Palestinian envoy in UK: Balfour celebrations ‘rubs salt’ in wounds

Palestinian envoy in UK: Balfour celebrations ‘rubs salt’ in wounds

In a letter to The Guardian professor Manuel Hassassian condemned the British government for their support of Israel

Manuel Hassassian (Source: Twitter)
Manuel Hassassian (Source: Twitter)

The Palestinian ambassador in London has said the British Government’s plans to celebrate the centenary of the Balfour Declaration “rubs salt in the wounds of the Palestinian people,” as would a planned Royal visit to Israel.

In a letter to The Guardian, published on Wednesday, Professor Manuel Hassassian said Theresa May’s Government had “rolled out the red carpet” for Benjamin Netanyahu, while “downgrading” the status of the Palestinian Mission, which was upgraded from a Delegation in 2011.

Hassassian is due to be replaced by another PLO representative imminently, but Palestinian Authority leader Mahmoud Abbas criticised May’s Government for “setting limits and obstacles” in process of granting a diplomatic visa for his replacement, Maen Erekat.

In his letter, Hassassian says 2017 also marks other anniversaries, including “50 years of occupation and 10 years of the siege of Gaza,” and argues that change will only come from international pressure as Abbas now has no more cards to play.

“The window on the two-state solution is closing fast, as Israel grabs more land for its illegal settlements,” he said. “The Palestinians have compromised to a point where they have nothing left to give up. What can Mahmoud Abbas bargain in his forthcoming meeting with Donald Trump?”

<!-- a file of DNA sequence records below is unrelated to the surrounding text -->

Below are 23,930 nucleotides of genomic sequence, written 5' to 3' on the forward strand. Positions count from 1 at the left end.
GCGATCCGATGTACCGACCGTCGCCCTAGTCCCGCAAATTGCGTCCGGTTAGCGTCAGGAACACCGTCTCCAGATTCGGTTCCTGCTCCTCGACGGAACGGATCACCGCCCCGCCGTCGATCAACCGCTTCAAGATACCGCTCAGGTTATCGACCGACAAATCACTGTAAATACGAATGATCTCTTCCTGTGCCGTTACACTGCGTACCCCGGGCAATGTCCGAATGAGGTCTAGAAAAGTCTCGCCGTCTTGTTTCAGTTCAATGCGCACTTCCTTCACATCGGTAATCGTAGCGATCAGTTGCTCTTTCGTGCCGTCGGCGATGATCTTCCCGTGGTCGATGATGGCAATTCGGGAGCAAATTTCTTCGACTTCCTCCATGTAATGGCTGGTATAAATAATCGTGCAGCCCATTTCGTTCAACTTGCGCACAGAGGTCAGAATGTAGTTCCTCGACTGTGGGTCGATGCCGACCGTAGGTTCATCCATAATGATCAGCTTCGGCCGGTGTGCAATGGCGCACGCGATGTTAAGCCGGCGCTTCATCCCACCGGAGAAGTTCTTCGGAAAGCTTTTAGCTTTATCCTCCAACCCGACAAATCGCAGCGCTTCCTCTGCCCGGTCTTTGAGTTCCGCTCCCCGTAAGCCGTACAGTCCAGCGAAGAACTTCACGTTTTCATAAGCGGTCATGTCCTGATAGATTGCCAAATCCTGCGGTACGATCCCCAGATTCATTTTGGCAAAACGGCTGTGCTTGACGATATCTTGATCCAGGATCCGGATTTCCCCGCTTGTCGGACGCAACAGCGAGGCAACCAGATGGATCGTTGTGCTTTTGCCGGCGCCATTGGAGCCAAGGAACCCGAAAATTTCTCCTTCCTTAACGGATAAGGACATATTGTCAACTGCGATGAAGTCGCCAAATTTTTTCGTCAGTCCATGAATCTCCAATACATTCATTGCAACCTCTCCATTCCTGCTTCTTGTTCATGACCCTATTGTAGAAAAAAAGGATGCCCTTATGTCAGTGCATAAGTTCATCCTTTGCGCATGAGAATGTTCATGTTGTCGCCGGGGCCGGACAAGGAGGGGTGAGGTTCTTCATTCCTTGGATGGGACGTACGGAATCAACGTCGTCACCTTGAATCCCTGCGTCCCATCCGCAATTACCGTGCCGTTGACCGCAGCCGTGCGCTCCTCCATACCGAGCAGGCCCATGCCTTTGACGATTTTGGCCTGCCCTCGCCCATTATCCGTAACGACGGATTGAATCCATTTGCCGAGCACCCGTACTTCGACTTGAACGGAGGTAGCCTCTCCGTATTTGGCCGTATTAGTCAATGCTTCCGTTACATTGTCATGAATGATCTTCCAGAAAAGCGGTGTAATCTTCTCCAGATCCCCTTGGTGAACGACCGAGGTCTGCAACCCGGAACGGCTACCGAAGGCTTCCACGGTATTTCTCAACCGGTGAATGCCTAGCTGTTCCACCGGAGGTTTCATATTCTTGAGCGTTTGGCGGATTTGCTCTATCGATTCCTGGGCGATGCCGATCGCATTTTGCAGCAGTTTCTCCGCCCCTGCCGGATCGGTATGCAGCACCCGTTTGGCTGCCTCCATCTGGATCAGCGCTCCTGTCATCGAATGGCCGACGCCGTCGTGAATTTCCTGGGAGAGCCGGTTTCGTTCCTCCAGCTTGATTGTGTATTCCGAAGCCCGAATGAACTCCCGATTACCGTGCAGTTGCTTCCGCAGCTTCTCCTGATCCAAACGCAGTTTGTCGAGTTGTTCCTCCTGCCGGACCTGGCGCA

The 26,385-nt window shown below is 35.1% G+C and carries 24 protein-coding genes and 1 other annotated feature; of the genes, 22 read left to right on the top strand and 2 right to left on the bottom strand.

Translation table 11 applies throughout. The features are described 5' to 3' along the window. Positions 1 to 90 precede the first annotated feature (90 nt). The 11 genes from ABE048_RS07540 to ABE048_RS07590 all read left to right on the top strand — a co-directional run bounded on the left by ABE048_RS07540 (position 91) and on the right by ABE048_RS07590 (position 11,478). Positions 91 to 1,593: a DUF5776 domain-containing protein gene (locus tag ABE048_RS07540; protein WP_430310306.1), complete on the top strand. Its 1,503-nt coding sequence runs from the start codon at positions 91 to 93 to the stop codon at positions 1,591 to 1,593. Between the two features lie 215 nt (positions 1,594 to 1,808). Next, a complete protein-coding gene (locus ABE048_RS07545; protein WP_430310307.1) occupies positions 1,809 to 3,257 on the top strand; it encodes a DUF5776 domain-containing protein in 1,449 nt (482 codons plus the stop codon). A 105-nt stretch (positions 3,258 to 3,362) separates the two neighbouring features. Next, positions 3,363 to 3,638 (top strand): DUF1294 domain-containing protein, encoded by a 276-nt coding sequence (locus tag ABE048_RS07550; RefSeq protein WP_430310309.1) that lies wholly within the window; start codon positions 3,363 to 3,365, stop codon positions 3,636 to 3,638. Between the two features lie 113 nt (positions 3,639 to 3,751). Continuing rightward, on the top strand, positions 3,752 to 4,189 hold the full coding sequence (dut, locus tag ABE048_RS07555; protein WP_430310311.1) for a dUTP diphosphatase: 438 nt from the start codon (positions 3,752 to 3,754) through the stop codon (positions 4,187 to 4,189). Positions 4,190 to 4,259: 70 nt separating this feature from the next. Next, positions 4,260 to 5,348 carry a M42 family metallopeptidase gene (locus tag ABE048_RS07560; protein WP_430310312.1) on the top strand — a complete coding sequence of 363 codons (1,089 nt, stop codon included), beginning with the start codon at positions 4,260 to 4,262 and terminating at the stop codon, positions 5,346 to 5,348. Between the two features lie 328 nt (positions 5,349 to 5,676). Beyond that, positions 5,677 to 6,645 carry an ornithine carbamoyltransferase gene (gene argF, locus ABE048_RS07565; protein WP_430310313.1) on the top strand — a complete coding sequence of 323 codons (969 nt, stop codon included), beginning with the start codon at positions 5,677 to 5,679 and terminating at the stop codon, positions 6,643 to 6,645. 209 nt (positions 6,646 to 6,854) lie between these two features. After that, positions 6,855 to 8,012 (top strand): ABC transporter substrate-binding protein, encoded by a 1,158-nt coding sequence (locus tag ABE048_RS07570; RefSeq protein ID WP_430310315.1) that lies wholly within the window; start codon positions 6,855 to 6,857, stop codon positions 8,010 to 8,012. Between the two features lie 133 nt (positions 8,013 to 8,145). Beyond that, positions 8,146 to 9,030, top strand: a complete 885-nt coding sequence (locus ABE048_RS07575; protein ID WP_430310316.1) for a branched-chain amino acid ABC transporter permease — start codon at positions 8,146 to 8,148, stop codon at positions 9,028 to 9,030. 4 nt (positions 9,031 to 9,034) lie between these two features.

Hassassian, who said the peace process since the Oslo Accords had been a “charade,” also criticised the British Government’s strong-arm tactics towards activists seeking to defend Palestinian rights.

“There is hostility towards those who criticise Israeli occupation,” he said. “This was clearly demonstrated in the heavy-handed clampdown on student activities during Israeli Apartheid Week. Equating activism for Palestinian rights with radical Islam, and conflating legitimate criticism of Israeli policies towards the Palestinians with antisemitism, is wrong. The fight for Palestinian rights should not be criminalised.”

In December, May told a meeting of the Conservative Friends of Israel that the Balfour Declaration was “one of the most important letters in history” and that the Government would mark its centenary “with pride”.

However, Hassassian said the Declaration “signed away the Palestinian people’s inheritance and created generations of refugees,” adding that May’s promise “rubs salt in the wound for every Palestinian, as will a royal visit to Israel this year – the first since 1948”.

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